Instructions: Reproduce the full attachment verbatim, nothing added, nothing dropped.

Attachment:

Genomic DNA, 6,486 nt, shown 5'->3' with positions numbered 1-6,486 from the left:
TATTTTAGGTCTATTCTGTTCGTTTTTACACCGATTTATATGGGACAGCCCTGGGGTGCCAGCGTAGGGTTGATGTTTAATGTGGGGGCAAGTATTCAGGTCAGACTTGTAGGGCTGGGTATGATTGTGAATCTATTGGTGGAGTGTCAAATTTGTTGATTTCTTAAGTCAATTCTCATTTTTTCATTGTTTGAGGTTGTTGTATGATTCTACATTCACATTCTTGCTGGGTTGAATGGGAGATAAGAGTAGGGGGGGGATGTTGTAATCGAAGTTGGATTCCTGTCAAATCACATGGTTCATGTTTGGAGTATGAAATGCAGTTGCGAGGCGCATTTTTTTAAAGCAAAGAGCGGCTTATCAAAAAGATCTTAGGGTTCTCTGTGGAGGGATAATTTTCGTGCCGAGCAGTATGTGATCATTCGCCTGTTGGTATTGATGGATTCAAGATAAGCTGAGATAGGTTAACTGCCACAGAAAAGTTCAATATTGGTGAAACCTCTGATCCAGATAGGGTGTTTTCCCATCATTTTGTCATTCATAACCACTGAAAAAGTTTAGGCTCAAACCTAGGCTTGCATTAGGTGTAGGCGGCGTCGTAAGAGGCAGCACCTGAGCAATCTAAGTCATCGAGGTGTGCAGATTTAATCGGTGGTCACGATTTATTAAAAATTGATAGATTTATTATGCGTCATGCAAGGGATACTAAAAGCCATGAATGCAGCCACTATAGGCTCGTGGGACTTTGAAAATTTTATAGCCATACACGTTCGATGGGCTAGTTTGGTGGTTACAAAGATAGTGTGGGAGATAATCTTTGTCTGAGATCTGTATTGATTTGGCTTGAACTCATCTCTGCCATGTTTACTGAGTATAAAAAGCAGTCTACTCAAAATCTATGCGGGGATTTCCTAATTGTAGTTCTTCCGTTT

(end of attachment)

Genomic DNA, 6,486 nt, shown 5'->3' with positions numbered 1-6,486 from the left:
TATTTTAGGTCTATTCTGTTCGTTTTTACACCGATTTATATGGGACAGCCCTGGGGTGCCAGCGTAGGGTTGATGTTTAATGTGGGGGCAAGTATTCAGGTCAGACTTGTAGGGCTGGGTATGATTGTGAATCTATTGGTGGAGTGTCAAATTTGTTGATTTCTTAAGTCAATTCTCATTTTTTCATTGTTTGAGGTTGTTGTATGATTCTACATTCACATTCTTGCTGGGTTGAATGGGAGATAAGAGTAGGGGGGGGATGTTGTAATCGAAGTTGGATTCCTGTCAAATCACATGGTTCATGTTTGGAGTATGAAATGCAGTTGCGAGGCGCATTTTTTTAAAGCAAAGAGCGGCTTATCAAAAAGATCTTAGGGTTCTCTGTGGAGGGATAATTTTCGTGCCGAGCAGTATGTGATCATTCGCCTGTTGGTATTGATGGATTCAAGATAAGCTGAGATAGGTTAACTGCCACAGAAAAGTTCAATATTGGTGAAACCTCTGATCCAGATAGGGTGTTTTCCCATCATTTTGTCATTCATAACCACTGAAAAAGTTTAGGCTCAAACCTAGGCTTGCATTAGGTGTAGGCGGCGTCGTAAGAGGCAGCACCTGAGCAATCTAAGTCATCGAGGTGTGCAGATTTAATCGGTGGTCACGATTTATTAAAAATTGATAGATTTATTATGCGTCATGCAAGGGATACTAAAAGCCATGAATGCAGCCACTATAGGCTCGTGGGACTTTGAAAATTTTATAGCCATACACGTTCGATGGGCTAGTTTGGTGGTTACAAAGATAGTGTGGGAGATAATCTTTGTCTGAGATCTGTATTGATTTGGCTTGAACTCATCTCTGCCATGTTTACTGAGTATAAAAAGCAGTCTACTCAAAATCTATGCGGGGATTTCCTAATTGTAGTTCTTCCGTTT